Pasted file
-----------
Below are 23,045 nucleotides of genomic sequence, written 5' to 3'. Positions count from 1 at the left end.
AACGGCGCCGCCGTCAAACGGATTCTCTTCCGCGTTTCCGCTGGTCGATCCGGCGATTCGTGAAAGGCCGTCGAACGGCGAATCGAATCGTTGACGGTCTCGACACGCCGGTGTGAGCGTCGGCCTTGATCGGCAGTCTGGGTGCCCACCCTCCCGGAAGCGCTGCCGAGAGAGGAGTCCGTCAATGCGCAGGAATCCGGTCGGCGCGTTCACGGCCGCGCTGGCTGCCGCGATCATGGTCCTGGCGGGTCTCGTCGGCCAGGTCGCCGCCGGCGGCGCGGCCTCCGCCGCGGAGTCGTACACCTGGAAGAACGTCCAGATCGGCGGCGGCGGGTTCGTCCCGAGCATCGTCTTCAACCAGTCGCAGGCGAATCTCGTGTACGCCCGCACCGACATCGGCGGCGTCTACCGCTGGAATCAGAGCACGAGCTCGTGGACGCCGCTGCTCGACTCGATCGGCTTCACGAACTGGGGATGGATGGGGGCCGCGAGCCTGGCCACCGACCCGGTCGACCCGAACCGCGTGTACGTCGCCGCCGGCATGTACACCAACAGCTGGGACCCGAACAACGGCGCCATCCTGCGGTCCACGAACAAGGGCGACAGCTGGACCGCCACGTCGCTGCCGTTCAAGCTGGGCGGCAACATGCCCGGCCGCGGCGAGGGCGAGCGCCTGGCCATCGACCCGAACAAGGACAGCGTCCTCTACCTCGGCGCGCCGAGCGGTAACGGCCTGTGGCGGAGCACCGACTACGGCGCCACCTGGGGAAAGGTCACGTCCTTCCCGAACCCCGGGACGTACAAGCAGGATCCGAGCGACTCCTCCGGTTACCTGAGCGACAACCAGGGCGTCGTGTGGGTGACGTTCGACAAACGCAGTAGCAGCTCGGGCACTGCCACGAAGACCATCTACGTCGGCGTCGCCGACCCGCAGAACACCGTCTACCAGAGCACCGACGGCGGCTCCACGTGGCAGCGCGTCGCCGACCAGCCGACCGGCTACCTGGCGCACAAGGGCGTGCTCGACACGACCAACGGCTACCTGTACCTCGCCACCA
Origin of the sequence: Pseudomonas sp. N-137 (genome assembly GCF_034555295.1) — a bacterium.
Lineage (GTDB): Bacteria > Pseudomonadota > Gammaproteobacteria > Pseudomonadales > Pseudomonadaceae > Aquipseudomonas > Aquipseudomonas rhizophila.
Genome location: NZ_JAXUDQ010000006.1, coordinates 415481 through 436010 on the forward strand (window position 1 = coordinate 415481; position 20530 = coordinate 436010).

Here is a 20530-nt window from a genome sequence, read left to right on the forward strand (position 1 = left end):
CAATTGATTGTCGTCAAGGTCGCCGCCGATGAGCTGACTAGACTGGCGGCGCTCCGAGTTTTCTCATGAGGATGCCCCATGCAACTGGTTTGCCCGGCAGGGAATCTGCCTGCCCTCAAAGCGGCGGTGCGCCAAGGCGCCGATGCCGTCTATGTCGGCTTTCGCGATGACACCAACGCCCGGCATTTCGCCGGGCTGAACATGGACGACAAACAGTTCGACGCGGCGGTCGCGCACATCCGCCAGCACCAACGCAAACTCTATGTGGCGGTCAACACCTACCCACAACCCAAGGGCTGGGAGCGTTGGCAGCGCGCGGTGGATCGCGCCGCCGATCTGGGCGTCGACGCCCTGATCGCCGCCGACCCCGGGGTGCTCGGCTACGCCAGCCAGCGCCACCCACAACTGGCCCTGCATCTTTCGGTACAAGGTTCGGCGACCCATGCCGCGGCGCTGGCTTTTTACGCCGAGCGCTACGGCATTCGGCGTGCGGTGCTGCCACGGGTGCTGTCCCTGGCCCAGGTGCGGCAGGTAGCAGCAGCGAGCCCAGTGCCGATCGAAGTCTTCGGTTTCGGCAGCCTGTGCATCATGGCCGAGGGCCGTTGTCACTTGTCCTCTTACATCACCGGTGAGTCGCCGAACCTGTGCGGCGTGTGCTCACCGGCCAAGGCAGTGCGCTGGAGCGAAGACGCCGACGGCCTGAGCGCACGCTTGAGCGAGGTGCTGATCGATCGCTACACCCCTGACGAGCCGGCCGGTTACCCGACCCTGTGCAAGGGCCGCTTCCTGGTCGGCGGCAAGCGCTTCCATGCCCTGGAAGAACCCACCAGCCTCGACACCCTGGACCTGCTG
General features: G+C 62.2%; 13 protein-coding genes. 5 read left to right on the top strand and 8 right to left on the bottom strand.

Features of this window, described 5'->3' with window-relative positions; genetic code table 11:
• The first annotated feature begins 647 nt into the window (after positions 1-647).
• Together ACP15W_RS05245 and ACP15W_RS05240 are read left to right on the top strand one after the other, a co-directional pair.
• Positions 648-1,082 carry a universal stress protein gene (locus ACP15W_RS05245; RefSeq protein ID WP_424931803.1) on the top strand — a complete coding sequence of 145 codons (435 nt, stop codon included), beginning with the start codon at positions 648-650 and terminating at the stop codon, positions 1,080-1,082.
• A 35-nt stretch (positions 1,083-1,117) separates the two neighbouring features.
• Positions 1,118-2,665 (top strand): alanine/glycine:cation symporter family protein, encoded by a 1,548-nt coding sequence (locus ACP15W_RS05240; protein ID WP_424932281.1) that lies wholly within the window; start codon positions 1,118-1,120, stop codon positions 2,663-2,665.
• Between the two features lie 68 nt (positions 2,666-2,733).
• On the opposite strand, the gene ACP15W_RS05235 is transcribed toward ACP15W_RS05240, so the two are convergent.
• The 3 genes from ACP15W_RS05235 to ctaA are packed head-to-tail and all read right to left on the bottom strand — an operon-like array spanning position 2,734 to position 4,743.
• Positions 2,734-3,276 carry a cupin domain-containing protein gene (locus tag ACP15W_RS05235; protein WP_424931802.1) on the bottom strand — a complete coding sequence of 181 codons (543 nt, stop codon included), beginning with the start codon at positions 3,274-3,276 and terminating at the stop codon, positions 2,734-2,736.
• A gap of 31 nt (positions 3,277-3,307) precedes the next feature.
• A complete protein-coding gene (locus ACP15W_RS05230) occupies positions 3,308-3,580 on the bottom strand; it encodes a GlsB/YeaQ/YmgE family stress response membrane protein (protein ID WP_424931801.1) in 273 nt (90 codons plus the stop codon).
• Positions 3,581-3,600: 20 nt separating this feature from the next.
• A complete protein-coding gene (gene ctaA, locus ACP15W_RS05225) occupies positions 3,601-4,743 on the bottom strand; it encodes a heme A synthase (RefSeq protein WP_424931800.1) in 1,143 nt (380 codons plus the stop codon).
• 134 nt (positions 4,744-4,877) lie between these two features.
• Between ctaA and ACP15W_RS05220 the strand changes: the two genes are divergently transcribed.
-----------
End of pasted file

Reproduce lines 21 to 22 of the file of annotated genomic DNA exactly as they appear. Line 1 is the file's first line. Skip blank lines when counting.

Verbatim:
• Positions 3,581-3,600: 20 nt separating this feature from the next.
• A complete protein-coding gene (gene ctaA, locus ACP15W_RS05225) occupies positions 3,601-4,743 on the bottom strand; it encodes a heme A synthase (RefSeq protein WP_424931800.1) in 1,143 nt (380 codons plus the stop codon).